By carving out her position as one of Spains high priestesses of Pop and dance, it was clear Nueva Piel restored Edurne as a name to be reckoned with on the radio charts, establishing a sound crossed between Kylie and Agnes Carlsson of Sweden. She would venture further into the dancefloor realm once album promotion for Nueva Piel wrapped-up by working with DJ Brian Cross on the club track More Than A Lover. So, it seemed unusual when she released her latest album Climax last year, which was a clear attempt to somehow jump on the addictive rock-pop sound of Pink. Indeed, Michael Busbee, who wrote Pink’s smash hit Try, eventually ended up writing a number of songs on the album that its producers Pablo Navarro and Simon Nordberg had textured with a guitar-pop sound, popular in the heady days of Ashley Simpson. However the problem with Climax was that the rocky feel didn’t sit well with Edurne’s vocals. Most of the songs were devoid of quality, while the vocal production was an absolute mess. It is difficult to hear Edurne screech through the album as she tries to rock out like she’s some Guns and Roses tribute act. Unfortunately she not only howls but growls. The rock production and direction of the album did not suit Edurne’s voice in any way, shape or form.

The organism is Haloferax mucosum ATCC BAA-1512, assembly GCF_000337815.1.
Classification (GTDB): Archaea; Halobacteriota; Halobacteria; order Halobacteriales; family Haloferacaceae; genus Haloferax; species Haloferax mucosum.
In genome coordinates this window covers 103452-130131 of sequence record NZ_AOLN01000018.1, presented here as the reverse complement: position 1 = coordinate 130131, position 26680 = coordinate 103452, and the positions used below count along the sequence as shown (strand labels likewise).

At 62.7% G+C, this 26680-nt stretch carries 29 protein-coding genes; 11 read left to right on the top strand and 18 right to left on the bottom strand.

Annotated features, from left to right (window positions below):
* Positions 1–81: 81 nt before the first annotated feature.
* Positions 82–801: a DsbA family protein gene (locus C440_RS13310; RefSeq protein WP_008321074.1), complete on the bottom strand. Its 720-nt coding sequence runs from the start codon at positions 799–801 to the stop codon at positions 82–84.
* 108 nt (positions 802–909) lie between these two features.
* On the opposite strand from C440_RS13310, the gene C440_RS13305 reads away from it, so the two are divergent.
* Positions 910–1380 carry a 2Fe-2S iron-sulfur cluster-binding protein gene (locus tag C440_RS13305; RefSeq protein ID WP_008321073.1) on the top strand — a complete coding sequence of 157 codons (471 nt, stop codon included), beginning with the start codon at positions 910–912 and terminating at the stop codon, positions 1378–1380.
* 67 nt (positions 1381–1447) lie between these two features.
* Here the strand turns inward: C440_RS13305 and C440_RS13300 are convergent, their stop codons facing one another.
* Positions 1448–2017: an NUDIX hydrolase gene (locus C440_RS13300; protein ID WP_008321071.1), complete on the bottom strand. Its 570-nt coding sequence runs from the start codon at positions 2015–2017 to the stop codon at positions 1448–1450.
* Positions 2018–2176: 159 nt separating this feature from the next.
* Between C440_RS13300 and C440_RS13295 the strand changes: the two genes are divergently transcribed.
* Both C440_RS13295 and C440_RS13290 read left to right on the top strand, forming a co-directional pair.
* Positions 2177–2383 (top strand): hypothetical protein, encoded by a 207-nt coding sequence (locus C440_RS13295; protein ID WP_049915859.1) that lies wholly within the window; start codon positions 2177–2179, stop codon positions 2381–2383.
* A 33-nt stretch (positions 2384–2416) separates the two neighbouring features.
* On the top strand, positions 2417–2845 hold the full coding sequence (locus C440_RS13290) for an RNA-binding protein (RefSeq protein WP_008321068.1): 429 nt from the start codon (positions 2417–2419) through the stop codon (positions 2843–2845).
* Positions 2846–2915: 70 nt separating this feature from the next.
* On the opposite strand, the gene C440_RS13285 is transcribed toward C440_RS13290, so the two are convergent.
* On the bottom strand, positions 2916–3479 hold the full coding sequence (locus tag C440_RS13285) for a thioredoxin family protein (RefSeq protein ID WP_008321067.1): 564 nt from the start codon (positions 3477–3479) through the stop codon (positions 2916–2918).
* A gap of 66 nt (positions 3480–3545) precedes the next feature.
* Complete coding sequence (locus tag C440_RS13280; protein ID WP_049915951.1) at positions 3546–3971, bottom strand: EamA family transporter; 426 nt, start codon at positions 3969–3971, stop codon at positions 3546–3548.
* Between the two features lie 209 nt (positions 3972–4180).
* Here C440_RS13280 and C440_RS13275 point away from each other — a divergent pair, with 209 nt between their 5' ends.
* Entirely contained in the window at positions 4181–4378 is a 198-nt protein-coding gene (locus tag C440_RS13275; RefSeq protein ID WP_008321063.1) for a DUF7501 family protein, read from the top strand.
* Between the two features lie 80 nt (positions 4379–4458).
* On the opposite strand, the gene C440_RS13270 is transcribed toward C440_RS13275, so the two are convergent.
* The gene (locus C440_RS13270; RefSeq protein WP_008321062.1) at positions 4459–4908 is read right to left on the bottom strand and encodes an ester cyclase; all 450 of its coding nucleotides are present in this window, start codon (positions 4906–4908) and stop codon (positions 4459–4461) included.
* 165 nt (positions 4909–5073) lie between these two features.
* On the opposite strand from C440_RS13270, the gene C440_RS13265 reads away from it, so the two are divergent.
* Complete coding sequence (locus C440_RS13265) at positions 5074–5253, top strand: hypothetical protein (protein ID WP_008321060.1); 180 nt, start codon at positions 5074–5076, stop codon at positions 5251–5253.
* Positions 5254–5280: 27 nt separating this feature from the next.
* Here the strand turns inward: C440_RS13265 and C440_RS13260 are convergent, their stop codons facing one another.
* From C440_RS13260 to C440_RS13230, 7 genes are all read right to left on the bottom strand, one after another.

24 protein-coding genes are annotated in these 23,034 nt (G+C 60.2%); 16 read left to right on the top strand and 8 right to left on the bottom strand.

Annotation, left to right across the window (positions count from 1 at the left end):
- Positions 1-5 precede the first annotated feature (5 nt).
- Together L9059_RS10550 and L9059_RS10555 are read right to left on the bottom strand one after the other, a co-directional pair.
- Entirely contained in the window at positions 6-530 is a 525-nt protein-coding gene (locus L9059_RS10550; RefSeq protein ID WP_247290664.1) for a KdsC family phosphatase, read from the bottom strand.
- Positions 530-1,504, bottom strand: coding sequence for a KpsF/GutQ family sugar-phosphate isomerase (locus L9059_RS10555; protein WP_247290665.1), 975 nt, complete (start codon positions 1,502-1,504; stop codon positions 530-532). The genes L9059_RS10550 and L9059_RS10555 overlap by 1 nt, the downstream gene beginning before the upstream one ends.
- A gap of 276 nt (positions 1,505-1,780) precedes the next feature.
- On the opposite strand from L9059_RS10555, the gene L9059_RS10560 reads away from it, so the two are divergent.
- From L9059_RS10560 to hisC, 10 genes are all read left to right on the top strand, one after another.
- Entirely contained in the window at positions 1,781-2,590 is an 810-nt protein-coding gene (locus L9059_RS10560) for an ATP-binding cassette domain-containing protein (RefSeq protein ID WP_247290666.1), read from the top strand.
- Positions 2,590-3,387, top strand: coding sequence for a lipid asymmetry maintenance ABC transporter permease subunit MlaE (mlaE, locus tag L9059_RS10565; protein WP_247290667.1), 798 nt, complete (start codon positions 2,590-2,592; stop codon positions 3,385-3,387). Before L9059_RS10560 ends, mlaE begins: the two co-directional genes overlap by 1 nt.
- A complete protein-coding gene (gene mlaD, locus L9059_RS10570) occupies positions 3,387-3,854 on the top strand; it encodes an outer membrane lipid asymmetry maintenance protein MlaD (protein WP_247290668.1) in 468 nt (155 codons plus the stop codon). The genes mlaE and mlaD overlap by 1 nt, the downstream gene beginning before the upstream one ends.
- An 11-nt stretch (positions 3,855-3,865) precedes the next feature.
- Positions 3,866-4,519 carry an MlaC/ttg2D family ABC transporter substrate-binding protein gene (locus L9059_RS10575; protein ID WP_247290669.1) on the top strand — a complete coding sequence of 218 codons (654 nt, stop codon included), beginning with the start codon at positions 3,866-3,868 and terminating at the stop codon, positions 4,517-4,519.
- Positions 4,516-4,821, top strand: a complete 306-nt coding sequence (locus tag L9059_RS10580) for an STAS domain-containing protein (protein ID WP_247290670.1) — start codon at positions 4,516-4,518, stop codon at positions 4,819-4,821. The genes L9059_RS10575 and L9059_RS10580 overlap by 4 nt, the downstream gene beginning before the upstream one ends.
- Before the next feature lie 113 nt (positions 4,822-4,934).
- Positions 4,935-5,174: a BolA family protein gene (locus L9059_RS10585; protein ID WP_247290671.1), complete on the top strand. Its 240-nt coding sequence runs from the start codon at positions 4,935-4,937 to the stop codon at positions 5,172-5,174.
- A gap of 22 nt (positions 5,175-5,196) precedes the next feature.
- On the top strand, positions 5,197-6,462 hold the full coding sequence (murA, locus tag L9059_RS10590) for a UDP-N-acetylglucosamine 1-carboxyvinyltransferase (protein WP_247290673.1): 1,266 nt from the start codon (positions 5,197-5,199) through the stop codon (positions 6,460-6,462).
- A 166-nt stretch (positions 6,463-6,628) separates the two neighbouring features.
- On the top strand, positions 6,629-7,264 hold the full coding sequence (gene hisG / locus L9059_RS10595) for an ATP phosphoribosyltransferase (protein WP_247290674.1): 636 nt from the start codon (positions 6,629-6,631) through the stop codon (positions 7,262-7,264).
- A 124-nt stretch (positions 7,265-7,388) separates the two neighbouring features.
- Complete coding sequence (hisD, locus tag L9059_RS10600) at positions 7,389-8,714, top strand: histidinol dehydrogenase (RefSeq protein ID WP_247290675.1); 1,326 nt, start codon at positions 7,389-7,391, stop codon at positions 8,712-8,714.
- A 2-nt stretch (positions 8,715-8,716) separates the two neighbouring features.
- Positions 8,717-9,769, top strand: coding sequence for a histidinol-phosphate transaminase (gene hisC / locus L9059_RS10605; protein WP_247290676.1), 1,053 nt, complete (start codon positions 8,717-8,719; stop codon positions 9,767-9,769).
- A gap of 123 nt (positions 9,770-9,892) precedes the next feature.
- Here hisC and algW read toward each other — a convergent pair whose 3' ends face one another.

Despite the mess there are some redeemable moments. The first is written by the Swedish team Dubbelman, Niklas Edberger and Marriette Hansson, who many will know as the popstar Maryjet who recently worked with Ace Wilder. The song in question is Viernes (originally titled Weekend) and seemingly recorded for Marriettes debut album (to hear more from Mariette check out Scandipop here). The second is Me Rompiste El Corazon, co-written by the great singer Marlene (Indian Summer, Bon Voyage, Stay Awake). Lastly, Finish Line by Charlie Mason, who of course wrote the amazing Eurovison winner song of 2014 Rise Like A Phoenix, and Jonas Thander (Zazou, Hansam, Sharon Doorson). Finish Line is the album's best track. The moment the listener hears the opening lyrics by Mason “shivering inside a private December….then the warrior me awoke rising like a phoenix from the smoke”, you know you’re strapped into a ride of an anthem. Sadly, like all the songs on the album, the overlaid rock production is messy and Edurne fails to convey the strength of Masons lyrics. What is key about Finish Line is that such is the level of quality of the song, it survives intact even despite the exec producers' rock antics. This is purely down to its composers. Charlie Mason's lyrics bounce out like one of those amazing Melodifestivalen classics that ended-up becoming a winning Eurovision song for Sweden. Moreover, the tempo and Jonas Thander's melody's highs and lows combined with Charlie’s pentameter reveal it as a marathon of a song. As such it has the kind of electric energy that any sporting event could use as its anthem. A great pop song that shakes off the attempt to laden the track down with messy drums and guitars. How can you deny the lyrics “cutting down through the noise, a familiar voice from the finish line telling me to try!”. Not to forget the glorious crescendo of music which is wrapped around Mason's stunning uplifting couplet “If I’m humbled, If I stumble. Won’t give up again”. Amazing.